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economics as a discipline

by on June 11, 2010

Here is the crux. The following from Paul Krugman

Misplaced Optimism

I wish I could believe in this Macroeconomic Advisers claim that there is a zero chance of a double-dip recession. But when they say that this probability

is estimated as a function of the term slope of interest rates, stock prices, payroll employment, personal income, and industrial production

I immediately lose all confidence.

When short-term interest rates are up against the zero lower bound, a positive term spread tells you nothing; as I explained a year and half ago, it’s something that has to happen given the fact that short rates can go up, but not down.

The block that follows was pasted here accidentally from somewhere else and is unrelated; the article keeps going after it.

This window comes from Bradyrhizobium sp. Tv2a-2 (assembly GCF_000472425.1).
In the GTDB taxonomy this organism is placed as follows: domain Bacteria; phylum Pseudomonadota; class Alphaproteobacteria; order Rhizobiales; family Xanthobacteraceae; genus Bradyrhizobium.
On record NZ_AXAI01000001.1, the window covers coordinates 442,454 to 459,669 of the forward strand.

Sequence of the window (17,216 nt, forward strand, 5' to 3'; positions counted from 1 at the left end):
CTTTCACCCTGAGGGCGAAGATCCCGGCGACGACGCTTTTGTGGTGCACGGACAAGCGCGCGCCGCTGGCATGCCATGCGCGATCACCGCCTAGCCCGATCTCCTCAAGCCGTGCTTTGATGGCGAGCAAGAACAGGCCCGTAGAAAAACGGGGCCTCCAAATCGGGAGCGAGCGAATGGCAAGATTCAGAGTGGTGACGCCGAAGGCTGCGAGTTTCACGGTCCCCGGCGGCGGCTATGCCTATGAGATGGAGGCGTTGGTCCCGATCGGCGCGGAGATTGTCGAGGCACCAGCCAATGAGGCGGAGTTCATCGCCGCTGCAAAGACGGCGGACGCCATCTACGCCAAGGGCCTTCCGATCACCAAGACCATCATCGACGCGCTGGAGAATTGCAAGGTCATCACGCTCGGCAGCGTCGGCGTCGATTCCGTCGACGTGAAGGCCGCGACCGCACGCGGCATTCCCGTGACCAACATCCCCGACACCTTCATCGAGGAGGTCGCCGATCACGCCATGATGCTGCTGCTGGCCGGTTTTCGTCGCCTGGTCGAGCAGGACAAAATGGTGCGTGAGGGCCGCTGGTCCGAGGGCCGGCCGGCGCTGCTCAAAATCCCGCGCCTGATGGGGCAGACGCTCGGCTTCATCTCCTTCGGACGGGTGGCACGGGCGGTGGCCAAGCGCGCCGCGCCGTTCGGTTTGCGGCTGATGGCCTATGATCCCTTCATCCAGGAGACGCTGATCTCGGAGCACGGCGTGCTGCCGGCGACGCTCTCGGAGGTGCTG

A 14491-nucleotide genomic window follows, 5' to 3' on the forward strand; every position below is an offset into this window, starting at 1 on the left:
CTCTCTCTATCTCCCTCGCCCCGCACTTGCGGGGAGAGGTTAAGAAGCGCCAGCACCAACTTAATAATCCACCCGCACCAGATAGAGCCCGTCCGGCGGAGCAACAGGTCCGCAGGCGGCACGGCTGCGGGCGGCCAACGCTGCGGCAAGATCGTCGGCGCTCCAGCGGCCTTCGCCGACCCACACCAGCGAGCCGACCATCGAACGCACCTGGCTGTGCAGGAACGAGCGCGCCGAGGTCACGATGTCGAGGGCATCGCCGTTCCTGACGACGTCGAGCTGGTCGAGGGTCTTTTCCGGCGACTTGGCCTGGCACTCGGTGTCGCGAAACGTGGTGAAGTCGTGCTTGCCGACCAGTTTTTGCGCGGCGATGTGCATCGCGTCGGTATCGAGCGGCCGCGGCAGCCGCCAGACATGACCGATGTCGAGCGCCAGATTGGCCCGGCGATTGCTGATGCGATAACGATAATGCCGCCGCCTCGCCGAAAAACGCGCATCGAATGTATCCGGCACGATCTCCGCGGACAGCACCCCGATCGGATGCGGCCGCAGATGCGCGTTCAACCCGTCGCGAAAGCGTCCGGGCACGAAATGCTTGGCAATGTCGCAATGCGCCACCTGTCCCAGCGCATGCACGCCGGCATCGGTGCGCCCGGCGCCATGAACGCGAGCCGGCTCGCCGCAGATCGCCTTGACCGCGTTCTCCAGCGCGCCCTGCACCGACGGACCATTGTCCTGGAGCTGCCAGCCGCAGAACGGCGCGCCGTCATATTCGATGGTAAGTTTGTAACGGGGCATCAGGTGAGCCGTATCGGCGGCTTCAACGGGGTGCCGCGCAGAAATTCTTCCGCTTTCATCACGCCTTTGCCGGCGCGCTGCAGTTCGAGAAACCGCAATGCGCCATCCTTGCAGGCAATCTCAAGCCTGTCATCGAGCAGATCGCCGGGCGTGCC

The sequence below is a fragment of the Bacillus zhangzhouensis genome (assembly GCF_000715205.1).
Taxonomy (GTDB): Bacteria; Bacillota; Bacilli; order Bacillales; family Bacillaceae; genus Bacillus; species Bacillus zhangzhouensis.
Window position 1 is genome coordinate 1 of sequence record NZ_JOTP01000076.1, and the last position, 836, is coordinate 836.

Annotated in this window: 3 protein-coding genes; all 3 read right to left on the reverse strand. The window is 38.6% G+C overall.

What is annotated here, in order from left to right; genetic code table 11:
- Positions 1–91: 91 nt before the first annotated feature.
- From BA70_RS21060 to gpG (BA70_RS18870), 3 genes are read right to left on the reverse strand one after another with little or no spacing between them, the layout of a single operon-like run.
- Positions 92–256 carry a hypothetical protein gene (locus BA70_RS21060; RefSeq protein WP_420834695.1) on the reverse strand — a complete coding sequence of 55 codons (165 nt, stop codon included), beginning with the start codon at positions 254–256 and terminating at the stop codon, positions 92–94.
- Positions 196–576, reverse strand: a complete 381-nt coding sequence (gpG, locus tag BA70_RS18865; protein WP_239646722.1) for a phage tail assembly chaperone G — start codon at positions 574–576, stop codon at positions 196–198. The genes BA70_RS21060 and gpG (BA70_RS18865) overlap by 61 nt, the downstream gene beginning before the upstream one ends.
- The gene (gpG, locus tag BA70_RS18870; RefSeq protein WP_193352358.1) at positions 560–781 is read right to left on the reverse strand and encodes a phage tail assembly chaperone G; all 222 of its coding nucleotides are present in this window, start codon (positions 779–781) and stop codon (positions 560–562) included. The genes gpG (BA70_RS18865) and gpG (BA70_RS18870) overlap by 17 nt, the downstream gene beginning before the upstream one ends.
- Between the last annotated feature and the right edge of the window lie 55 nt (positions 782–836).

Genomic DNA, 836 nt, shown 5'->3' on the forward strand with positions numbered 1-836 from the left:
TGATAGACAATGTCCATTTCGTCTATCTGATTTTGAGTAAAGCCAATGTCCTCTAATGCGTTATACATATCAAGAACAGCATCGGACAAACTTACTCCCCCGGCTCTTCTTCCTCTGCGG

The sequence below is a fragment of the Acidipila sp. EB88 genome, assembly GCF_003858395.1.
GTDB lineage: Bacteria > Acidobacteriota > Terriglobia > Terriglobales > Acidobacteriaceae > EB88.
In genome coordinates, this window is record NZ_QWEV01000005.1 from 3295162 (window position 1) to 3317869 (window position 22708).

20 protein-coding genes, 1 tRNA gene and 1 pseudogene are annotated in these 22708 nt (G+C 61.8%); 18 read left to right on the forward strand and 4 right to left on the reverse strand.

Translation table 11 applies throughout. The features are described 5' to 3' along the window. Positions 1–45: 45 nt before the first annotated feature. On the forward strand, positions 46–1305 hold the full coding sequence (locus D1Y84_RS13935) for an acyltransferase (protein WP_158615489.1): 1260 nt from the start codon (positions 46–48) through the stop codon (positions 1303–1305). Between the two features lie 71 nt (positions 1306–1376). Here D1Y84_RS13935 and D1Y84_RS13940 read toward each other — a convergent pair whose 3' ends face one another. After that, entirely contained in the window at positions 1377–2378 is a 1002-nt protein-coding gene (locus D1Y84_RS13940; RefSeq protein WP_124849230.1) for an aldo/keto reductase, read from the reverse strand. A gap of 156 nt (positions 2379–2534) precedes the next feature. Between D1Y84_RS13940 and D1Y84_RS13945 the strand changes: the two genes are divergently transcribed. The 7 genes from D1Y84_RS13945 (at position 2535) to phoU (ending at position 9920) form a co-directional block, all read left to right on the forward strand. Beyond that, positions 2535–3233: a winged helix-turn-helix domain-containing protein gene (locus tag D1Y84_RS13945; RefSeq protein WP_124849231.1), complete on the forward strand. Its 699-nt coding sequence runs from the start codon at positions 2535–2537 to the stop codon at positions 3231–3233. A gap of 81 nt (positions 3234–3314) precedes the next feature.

Failure to understand this point led to excess optimism in late 2008. I’m a bit surprised to see Macroeconomic Advisers falling into the same fallacy now.

Note the tendency to think in terms of curves (slopes calculable with calculus) rather than structures (resources, corporations, who owns what, who gains, who loses, invention and technology, new management techniques, implications of the internet) it gets so abstract its only use is – interest rates (and cash flows and stuff financiers care about, not the real economy). This kind of large  number thinking is prevalent in the social sciences and we need to be aware of concepts without structure, such as “public opinion”.

Douglass Carmichael doug@dougcarmichael.com MAHB Millennium  Assessment of Human Behavior http://mahb.stanford.edu  Stanford Media X , Stanford Stratgey Studios and  Palo Alto StrategyStudios Book draft  at http://gardenworldpolitics.com  Palo Alto tues-thurs cell 206-388-7712 Russian River 707-865-0433

Posted via email from Doug Carmichael reflections

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